Cataclysm is not a perfect expansion, and no one is more willing to admit it than World of Warcraft's Game Director, Tom Chilton. During GDC 2011, Chilton spoke in a session titled "Remaking the WORLD OF WARCRAFT through CATACLYSM," in which he touched on three topics that he feels points out a failure, a success and a necessity with the expansion.
"At some point it's important to look back at the existing IP and what it is, and turn it into something new and refreshing," he said at the start of the presentation. Rejuvenating content and systems for either a sequel product or MMO update is important for the health of an aging game.
And the major reason that the focus of Cataclysm was on zone revamps -- which they began conceptualizing during the final stages of Lich King's development -- is that the game attracts a large number of players who play through the content more than once. "A significant portion of our population levels multiple characters," Chilton said.
"Even with Cataclysm, we couldn't just revamp the old world. We had to add new things for players. It's what we call 'feeding the beast," he said. It's something Blizzard has at the office called the 'one-third rule' in which when they design an expansion they make sure to implement one-third old, one-third improved and one-third new.
The "World" portion of the game's name is easily its strongest asset, Azeroth being a charming place that draws players in: "I think if you play through the first couple zones, and you like RPGs, it's very hard to not be drawn into the world."
But this expansion came with great risk, too. Revamping Azeroth was easily the greatest danger ever for Blizzard, because they knew that they had to retain the soul of the original or players would reject it. "This was really where we knew that we could f*ck it up," he said.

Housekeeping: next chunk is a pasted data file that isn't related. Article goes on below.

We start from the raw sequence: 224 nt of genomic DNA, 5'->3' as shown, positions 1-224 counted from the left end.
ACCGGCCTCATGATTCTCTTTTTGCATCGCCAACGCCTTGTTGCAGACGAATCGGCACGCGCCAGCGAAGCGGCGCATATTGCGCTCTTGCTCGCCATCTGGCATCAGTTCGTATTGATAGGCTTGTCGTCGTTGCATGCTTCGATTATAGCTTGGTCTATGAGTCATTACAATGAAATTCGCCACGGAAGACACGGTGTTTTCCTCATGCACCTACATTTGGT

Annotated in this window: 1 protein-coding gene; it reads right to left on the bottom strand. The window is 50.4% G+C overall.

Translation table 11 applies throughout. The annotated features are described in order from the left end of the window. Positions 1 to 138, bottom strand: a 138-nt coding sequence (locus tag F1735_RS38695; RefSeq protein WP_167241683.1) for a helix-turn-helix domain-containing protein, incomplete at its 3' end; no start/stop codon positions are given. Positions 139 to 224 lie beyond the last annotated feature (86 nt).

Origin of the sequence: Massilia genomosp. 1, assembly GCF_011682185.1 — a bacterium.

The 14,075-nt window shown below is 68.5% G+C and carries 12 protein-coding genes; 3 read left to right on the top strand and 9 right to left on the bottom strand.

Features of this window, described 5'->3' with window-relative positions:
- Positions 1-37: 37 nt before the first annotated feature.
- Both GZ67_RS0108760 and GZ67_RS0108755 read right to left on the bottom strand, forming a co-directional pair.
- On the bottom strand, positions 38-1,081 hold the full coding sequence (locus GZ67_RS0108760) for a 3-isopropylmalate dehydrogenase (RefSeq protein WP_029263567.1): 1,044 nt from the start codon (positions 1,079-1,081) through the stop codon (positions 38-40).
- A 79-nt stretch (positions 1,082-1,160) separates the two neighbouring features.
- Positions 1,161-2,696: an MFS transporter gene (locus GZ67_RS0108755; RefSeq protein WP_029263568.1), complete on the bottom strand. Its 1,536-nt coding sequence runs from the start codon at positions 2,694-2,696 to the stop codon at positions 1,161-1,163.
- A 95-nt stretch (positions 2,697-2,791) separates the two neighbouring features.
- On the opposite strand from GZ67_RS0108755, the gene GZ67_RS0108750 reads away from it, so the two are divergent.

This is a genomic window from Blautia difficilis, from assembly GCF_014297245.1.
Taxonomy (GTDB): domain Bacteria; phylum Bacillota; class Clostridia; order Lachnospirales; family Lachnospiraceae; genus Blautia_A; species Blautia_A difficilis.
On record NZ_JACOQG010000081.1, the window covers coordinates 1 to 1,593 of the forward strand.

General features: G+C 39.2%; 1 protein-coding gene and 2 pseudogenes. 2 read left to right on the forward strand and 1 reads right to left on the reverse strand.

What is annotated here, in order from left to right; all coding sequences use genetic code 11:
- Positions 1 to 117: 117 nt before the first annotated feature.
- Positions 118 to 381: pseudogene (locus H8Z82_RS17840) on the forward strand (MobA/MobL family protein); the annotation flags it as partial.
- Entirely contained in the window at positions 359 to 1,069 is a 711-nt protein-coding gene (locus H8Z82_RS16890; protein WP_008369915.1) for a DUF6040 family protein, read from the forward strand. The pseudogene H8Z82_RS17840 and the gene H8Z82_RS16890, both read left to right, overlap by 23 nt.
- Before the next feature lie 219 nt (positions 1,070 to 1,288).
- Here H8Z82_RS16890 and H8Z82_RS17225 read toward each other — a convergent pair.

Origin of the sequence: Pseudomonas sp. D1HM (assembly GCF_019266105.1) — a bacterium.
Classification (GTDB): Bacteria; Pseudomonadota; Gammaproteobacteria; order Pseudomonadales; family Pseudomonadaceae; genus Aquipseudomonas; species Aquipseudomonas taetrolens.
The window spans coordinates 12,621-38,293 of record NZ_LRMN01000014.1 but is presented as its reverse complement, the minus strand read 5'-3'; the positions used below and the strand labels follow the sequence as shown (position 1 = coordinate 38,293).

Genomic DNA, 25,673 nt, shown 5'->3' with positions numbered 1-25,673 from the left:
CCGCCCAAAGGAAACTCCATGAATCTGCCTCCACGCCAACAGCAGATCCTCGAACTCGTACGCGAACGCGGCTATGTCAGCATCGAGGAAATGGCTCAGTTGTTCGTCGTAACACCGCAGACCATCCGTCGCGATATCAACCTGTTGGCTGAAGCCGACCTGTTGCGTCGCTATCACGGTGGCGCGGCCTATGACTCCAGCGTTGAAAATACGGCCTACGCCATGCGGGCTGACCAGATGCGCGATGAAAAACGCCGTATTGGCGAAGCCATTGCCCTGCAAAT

Keeping the soul of the original was a huge challenge, as looking back Blizzard realized just how little they knew about making MMOs compared to today. "We didn't have the philosophies of how to do quest hubs and all that stuff," Chilton said, "In some ways it was haphazard. We put together our ideas and generated content in ways that seemed cool and interesting to us."
Most zones, Chilton felt, did a really poor job of telling you the story. It was primarily text-driven, rather than gameplay-driven, meaning many players ignored it completely: "We want you to experience the story through gameplay, not reading a ton of quest text."
Even with that in mind, Blizzard knew they couldn't completely overhaul the entire classic world. "If we tried to tackle and redo the entire world, we would not only veer from the one third concept, but we might never even ship it," he said.
So they set out to map the zones out based on how badly they needed a revamp by using a color system. Green meant the zone was mostly okay and needed minor changes, yellow meant the zone would be modified in some way, and red meant that it needed a substantial overhaul.
Alex Afrasiabi presenting an early version of the zone revamp map.
"Some zones were a lot worse than others. As development went on with World of Warcraft, we started stamping out zones quickly thinking 'Oh my god we're running out of time.' Yes, even Blizzard runs out of time when making games.
"We would change one part of a zone with its physical geography, and that would set off a cascade of further changes," Chilton said, "We went back and realized, 'You know, these zones aren't as awesome as we remember them to be." So they went back to the drawing board and came out with a revized version of their revamp map. This one included a lot more red, and better indicated the work ahead for Blizzard.
After prioritizing the zones, they then set out to decide who would work on each. "If you didn't understand what made the original special -- if there was something special -- you were sure to lose it in the translation," he said. The teams who worked on the revamps of each zone had to have some sort of connection, some sort of understanding of the original and what players liked about it. Even what they didn't like about it.
Then came the steps that really showed Blizzard's new-found experience for creating zones: "With the original we had a very casual approach to making quests in some ways." But that was different with Cataclysm. "We put together a visual flow chart of the quests in a zone before we start. Where the kill quests happen, where the vehicle quests happen, the cut scenes."
The improvements in their processes for zone creation are obvious with Cataclysm, and we'll touch on that in our next GDC 2011 article when Tom Chilton talks about Desolace and Westfall.